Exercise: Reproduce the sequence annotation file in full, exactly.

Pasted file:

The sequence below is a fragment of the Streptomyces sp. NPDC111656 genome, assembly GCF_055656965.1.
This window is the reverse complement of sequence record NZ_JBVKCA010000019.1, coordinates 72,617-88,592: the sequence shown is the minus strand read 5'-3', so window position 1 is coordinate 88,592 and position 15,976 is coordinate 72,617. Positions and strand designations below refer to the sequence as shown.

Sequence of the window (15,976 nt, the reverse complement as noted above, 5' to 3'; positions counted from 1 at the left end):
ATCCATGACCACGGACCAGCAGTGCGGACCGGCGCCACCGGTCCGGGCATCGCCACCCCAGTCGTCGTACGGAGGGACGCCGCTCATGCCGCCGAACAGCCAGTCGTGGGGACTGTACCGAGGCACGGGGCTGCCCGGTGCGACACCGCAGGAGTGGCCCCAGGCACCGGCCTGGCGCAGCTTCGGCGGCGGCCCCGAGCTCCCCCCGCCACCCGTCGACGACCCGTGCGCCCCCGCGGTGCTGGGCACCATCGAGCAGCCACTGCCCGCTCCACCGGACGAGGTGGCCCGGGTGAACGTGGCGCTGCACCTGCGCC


The sequence below is a fragment of the Streptomyces sp. NPDC111656 genome, assembly GCF_055656965.1.
This window is the reverse complement of sequence record NZ_JBVKCA010000019.1, coordinates 72,617-88,592: the sequence shown is the minus strand read 5'-3', so window position 1 is coordinate 88,592 and position 15,976 is coordinate 72,617. Positions and strand designations below refer to the sequence as shown.

Sequence of the window (15,976 nt, the reverse complement as noted above, 5' to 3'; positions counted from 1 at the left end):
ATCCATGACCACGGACCAGCAGTGCGGACCGGCGCCACCGGTCCGGGCATCGCCACCCCAGTCGTCGTACGGAGGGACGCCGCTCATGCCGCCGAACAGCCAGTCGTGGGGACTGTACCGAGGCACGGGGCTGCCCGGTGCGACACCGCAGGAGTGGCCCCAGGCACCGGCCTGGCGCAGCTTCGGCGGCGGCCCCGAGCTCCCCCCGCCACCCGTCGACGACCCGTGCGCCCCCGCGGTGCTGGGCACCATCGAGCAGCCACTGCCCGCTCCACCGGACGAGGTGGCCCGGGTGAACGTGGCGCTGCACCTGCGCC